Out of court

Wednesday, July 21, 2010

Shoplifters, Beware!

If you have a notion to take something from a store without paying, don't do it! Even if you feel that the big box, corporate store would not feel it, you will. For starters, they are watching. They have hidden cameras, security personnel dressed like shoppers, and detection devices at the doors..

And once you are caught, not only will you be prosecuted, but the store can sue you for damages under RCW 4.24.230. That provides: " An adult or emancipated minor who . . . [steals]is liable in addition to actual damages, for a penalty to the owner or seller in the amount of the retail value thereof not to exceed two thousand eight hundred fifty dollars, plus an additional penalty of not less than one hundred dollars nor more than six hundred fifty dollars, plus all reasonable attorney's fees and court costs expended by the owner or seller.."

This liability is in addition to potential criminal proscution. Frequently, people get notices after being caught by security from distant lawyers practicing in states like Florida. The letter demands anywhere from $100 to $650 for the petty cases. The letter must contain this notice: "IMPORTANT NOTICE: The payment of any penalty demanded of you does not prevent criminal prosecution under a related criminal provision." If you receive such a notice, don't just pay right away. It may be worth consulting a lawyer..

One way to mitigate the inevitable criminal prosecution is to try to work out a 'compromise of the misdemeanor.' This compromise is described in another Washington law, RCW 10.22.010. It grants a court discretion to dismiss an eligible charge (where the charge was not committed upon an officer, or done “riotously,” or with intent to commit a felony or involve domestic violence.) The key requirement is that the injured party must “acknowledge in writing that he or she has received satisfaction for the injury.” So if you want to pay the civil fine, it may be worth negotiating with the victim of the theft to get them to agree to sign off on a compromise of the misdemeanor..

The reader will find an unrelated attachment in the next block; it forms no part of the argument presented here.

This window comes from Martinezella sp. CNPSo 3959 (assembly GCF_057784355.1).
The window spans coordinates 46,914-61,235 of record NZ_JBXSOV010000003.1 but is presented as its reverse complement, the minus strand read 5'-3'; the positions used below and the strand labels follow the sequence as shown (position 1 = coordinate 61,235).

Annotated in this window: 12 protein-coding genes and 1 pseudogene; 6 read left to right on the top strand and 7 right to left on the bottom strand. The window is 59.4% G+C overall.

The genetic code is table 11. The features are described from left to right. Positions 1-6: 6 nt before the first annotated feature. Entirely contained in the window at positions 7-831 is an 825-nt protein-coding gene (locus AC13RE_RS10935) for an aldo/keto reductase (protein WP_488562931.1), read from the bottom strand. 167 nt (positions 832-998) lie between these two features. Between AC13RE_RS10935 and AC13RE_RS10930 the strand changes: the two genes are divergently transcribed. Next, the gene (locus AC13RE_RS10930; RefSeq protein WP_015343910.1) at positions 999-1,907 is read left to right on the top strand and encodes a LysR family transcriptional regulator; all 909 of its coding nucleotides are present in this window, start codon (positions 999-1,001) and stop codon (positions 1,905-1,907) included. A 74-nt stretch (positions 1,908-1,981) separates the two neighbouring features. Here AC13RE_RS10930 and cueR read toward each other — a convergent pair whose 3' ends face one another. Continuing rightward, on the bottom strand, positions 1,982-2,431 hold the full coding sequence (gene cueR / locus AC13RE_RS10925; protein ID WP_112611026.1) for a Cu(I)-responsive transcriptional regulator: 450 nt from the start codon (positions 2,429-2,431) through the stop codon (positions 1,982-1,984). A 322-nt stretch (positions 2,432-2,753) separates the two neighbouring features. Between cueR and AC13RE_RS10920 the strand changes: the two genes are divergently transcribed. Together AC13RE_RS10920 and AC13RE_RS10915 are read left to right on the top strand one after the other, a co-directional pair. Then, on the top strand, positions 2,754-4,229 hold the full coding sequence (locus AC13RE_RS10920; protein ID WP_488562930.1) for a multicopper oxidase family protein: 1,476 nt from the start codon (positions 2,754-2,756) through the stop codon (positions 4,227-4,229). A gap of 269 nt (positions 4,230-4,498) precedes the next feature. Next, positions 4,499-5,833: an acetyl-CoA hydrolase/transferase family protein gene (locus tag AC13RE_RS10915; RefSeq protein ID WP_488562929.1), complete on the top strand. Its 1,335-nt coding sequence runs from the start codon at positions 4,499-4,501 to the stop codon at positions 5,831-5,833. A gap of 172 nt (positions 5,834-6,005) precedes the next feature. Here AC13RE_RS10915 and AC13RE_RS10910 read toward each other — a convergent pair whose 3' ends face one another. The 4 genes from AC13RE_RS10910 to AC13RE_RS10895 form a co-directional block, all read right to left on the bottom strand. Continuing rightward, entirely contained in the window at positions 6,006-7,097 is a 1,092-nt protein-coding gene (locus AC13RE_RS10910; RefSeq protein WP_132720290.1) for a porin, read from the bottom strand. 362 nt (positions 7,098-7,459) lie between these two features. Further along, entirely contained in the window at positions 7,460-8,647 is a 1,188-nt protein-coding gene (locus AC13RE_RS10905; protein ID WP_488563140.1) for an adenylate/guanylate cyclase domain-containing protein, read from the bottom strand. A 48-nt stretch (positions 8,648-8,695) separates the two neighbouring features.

One irony for shoplifters: the big corporate chains--Sears, KMART, Fry's Electronics, etc. are the most likely to catch you, the most likely to make a civil demand, and the least likely to agree to a compromise of the misdemeanor when you are charged with a crime. "It's against corporate policy" or some such rubbish is their reasoning. They want your purchases but they don't really care about you: the no mercy rule. In contrast, the poorer, solo shopowners who can't afford the fancy security are more likely to sign off on a compromise. One more reason to stay away from chain stores..

These rules apply to juveniles as well. That is, the custodial parent can be sued on the civil side. Of course that may give the parent a right to collect that debt from their young loved one.
For example there is a case where the juvenile shoplifted a $20 shirt and his father paid a civil penalty of $175 to the store, the court required the son to pay his father $100 back in restitution. State v. T.A.D., 122 Wn. App. 290, (2004)..

So caveat emptor: buyer and shoplifter, beware..!

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